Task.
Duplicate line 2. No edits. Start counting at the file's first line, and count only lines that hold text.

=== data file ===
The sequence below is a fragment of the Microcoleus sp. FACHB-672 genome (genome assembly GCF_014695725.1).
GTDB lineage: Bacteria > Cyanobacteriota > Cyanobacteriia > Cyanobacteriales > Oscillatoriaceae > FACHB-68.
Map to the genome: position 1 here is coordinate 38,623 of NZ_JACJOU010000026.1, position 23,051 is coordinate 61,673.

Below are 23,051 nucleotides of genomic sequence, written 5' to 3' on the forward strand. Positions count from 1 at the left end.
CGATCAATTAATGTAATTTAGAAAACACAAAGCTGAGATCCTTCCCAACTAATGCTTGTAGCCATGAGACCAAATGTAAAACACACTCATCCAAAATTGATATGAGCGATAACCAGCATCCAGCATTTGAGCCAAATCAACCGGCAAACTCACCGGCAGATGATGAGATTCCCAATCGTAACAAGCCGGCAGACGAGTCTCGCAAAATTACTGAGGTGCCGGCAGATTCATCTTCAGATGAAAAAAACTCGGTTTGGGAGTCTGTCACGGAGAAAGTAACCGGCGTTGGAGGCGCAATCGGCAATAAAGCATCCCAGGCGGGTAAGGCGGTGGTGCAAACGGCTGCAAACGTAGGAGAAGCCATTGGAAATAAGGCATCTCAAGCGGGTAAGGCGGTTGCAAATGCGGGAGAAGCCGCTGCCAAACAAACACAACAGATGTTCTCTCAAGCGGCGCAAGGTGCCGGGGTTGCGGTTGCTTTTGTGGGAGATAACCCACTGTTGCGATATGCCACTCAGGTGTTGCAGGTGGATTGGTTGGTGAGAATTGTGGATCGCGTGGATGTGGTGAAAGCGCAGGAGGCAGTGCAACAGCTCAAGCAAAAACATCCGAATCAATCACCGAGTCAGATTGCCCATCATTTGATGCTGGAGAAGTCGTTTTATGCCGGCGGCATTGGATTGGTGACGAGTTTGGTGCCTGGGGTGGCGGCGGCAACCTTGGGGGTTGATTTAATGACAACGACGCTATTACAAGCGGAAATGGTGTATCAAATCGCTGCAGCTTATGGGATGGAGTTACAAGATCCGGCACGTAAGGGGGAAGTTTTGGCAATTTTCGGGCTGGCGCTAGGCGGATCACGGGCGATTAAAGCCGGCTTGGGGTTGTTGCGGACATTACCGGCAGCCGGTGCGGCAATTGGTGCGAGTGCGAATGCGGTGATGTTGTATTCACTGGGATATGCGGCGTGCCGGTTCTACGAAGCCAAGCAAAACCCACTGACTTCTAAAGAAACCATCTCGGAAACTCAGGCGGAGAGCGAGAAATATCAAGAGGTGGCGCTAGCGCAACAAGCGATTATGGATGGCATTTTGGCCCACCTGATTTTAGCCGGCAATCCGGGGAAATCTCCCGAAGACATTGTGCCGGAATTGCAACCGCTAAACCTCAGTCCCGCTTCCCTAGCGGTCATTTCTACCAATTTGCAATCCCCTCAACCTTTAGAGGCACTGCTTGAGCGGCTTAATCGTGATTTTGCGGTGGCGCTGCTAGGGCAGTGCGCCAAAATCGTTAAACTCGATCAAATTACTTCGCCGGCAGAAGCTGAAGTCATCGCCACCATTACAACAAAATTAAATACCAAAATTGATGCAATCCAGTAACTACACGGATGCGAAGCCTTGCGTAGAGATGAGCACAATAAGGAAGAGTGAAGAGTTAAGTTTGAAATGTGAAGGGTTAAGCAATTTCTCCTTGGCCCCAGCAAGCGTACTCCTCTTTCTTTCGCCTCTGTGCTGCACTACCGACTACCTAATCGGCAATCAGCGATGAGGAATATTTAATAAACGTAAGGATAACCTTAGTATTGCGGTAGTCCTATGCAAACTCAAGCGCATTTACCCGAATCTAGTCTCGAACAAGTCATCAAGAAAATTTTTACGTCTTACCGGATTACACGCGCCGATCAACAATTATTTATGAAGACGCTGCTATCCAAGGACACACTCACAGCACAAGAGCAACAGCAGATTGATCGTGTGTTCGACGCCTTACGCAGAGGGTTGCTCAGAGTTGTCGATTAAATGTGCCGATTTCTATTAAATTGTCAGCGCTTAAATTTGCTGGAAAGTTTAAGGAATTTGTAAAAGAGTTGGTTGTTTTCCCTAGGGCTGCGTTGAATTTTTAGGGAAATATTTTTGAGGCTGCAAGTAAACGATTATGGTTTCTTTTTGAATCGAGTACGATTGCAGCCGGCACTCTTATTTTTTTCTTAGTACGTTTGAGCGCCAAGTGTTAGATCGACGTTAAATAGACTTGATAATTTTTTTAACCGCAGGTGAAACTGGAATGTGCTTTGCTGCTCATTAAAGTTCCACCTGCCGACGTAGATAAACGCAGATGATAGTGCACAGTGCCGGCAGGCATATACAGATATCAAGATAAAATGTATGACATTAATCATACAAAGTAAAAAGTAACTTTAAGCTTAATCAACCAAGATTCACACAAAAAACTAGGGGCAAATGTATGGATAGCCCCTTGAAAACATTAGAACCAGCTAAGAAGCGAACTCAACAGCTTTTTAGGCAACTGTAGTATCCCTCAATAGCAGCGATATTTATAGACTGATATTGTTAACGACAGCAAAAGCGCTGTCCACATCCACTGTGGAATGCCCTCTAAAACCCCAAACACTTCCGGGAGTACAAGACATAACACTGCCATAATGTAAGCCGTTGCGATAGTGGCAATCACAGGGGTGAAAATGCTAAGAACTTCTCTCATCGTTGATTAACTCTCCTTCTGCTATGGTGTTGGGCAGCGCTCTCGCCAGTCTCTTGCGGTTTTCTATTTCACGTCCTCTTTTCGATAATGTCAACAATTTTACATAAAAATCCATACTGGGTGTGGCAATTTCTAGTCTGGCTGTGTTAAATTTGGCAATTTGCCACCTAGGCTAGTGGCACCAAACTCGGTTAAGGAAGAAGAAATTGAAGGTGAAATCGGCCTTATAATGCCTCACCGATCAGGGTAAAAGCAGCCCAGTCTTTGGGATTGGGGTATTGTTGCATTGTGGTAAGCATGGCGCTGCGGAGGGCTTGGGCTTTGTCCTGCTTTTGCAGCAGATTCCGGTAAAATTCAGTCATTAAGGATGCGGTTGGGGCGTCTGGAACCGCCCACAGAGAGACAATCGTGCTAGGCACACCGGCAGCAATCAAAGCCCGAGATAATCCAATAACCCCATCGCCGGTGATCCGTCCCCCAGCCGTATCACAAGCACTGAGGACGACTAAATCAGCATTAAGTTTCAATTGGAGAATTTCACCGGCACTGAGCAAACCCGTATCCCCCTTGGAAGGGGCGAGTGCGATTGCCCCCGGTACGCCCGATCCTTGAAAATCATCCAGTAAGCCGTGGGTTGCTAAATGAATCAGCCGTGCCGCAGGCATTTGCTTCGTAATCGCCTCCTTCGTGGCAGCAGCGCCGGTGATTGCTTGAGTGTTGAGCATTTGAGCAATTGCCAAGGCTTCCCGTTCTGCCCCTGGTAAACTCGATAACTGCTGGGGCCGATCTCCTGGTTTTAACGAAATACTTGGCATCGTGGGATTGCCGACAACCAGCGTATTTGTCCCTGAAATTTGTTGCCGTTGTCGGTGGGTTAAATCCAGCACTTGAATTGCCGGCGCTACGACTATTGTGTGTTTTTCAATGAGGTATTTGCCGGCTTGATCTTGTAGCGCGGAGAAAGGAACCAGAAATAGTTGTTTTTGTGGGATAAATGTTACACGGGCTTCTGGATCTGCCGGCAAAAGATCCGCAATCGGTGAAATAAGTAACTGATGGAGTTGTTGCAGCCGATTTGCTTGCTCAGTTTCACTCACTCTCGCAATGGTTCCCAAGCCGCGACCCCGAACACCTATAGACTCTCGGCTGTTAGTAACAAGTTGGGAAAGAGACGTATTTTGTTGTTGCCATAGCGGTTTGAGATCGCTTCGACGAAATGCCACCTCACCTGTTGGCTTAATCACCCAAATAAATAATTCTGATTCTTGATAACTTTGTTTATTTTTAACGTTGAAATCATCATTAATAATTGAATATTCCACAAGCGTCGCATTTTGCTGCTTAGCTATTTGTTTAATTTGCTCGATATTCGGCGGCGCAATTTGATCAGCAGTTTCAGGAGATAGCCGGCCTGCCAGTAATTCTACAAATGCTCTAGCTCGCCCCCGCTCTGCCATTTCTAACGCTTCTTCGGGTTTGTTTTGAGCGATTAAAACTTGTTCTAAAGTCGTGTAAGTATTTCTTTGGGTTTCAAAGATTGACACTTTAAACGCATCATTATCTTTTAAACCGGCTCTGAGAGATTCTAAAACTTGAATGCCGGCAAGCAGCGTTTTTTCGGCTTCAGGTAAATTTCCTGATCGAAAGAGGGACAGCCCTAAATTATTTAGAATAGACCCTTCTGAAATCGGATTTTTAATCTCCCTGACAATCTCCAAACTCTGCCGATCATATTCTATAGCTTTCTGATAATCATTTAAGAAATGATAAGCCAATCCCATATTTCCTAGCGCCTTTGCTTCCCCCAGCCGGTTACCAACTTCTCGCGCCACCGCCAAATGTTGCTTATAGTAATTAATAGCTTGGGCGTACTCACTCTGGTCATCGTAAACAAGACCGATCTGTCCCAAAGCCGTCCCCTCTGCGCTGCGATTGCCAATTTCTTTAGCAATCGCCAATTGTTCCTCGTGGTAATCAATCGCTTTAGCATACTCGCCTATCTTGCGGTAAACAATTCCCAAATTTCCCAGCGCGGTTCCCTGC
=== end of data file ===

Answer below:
GTDB lineage: Bacteria > Cyanobacteriota > Cyanobacteriia > Cyanobacteriales > Oscillatoriaceae > FACHB-68.